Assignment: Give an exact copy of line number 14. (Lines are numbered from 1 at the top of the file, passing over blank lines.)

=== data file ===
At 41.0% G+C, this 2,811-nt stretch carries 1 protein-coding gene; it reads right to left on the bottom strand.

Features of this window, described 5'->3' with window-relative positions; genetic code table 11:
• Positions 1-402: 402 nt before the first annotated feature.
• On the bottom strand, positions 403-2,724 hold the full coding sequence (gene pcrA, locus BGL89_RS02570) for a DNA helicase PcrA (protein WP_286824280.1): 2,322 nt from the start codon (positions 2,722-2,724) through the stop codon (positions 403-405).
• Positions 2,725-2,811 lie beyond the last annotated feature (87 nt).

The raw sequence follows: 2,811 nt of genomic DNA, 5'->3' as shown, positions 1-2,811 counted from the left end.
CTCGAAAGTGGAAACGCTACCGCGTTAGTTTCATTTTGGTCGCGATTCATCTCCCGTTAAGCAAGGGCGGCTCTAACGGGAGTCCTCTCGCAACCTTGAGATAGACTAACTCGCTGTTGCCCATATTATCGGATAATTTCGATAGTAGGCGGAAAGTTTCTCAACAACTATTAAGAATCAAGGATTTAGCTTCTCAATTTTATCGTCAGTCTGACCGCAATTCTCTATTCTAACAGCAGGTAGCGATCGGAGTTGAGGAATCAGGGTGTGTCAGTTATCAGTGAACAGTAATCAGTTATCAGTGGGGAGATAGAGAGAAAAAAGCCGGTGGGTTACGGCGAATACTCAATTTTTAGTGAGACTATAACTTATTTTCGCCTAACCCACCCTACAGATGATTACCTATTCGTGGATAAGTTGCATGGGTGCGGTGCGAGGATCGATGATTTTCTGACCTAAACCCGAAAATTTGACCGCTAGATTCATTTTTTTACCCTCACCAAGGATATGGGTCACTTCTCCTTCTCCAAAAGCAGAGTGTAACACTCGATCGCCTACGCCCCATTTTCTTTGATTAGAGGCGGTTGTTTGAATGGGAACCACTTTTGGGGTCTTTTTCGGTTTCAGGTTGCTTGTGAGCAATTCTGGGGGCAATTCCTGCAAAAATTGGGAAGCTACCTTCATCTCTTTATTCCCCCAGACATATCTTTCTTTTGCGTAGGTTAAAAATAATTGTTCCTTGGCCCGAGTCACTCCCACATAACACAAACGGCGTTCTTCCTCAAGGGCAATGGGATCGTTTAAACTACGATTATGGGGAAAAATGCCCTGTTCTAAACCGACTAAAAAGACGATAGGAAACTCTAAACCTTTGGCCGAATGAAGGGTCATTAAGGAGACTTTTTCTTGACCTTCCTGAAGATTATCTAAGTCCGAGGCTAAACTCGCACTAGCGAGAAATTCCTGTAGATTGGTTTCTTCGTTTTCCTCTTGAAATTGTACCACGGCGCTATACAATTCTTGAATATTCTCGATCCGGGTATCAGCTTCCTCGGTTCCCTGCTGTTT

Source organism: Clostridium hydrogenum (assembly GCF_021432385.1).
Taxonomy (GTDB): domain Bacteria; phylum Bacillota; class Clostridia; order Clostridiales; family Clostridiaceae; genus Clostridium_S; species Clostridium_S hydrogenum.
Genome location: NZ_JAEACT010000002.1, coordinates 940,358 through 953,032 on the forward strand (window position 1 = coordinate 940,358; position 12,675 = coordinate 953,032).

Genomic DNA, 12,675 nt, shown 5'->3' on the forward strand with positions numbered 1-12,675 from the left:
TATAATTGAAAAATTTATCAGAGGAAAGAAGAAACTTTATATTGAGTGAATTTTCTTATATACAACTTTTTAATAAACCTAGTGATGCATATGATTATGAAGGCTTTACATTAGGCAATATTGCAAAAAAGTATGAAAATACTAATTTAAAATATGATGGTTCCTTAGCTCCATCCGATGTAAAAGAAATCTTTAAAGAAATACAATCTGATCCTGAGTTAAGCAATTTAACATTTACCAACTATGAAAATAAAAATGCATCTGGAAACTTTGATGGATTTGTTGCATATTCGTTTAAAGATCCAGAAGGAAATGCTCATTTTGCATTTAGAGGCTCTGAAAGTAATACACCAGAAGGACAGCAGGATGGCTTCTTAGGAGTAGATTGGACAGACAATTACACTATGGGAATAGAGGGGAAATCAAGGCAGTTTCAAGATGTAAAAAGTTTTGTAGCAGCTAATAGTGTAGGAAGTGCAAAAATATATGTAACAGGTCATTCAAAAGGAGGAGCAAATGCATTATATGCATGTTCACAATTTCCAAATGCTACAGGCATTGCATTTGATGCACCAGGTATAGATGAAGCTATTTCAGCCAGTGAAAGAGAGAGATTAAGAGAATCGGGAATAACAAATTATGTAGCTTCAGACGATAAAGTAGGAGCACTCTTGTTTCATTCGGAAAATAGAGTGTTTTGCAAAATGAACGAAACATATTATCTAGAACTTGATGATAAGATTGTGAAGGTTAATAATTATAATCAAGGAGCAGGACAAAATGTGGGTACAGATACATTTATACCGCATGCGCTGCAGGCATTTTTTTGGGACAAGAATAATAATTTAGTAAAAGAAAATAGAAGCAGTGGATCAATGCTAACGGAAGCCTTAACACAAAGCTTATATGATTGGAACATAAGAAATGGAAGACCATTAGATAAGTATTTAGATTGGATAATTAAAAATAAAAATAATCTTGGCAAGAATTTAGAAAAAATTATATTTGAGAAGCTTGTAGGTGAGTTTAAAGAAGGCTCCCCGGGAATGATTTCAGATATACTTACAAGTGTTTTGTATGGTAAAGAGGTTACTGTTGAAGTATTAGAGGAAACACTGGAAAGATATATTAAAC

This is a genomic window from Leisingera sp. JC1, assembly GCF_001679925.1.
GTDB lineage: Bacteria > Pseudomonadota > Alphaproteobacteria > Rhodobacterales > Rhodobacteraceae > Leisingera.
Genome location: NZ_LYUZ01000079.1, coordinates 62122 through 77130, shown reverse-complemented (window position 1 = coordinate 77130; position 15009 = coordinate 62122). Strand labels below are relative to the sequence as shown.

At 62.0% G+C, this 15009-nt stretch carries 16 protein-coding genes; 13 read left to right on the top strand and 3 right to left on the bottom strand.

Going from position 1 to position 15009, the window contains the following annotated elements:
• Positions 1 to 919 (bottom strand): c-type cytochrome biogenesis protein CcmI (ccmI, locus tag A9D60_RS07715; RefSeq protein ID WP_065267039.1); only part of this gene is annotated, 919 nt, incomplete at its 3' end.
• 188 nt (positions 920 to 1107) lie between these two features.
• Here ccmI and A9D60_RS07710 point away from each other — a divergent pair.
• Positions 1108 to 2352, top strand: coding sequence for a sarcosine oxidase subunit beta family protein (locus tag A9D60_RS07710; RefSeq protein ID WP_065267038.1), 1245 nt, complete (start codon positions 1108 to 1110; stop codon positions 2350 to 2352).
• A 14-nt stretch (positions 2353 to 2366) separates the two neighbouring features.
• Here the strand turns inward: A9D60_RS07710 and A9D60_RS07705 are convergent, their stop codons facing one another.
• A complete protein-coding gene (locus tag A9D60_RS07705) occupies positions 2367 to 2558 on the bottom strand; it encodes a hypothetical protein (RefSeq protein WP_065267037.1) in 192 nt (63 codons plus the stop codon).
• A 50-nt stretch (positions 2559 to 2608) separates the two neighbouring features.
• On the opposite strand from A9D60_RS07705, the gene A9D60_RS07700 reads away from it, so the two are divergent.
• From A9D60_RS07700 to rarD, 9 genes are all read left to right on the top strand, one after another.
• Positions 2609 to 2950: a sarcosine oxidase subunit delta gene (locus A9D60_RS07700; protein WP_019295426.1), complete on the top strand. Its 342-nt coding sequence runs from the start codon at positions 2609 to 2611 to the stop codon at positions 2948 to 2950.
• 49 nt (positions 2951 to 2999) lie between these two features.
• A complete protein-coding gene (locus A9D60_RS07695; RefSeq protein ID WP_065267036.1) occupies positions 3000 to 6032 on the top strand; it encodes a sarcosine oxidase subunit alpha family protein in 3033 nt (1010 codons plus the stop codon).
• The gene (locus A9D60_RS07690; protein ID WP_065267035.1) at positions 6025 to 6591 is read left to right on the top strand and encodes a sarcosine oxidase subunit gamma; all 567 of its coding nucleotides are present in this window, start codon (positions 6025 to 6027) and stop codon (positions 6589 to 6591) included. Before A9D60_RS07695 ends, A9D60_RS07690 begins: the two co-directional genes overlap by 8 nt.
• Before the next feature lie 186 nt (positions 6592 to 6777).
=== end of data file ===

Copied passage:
GTDB lineage: Bacteria > Pseudomonadota > Alphaproteobacteria > Rhodobacterales > Rhodobacteraceae > Leisingera.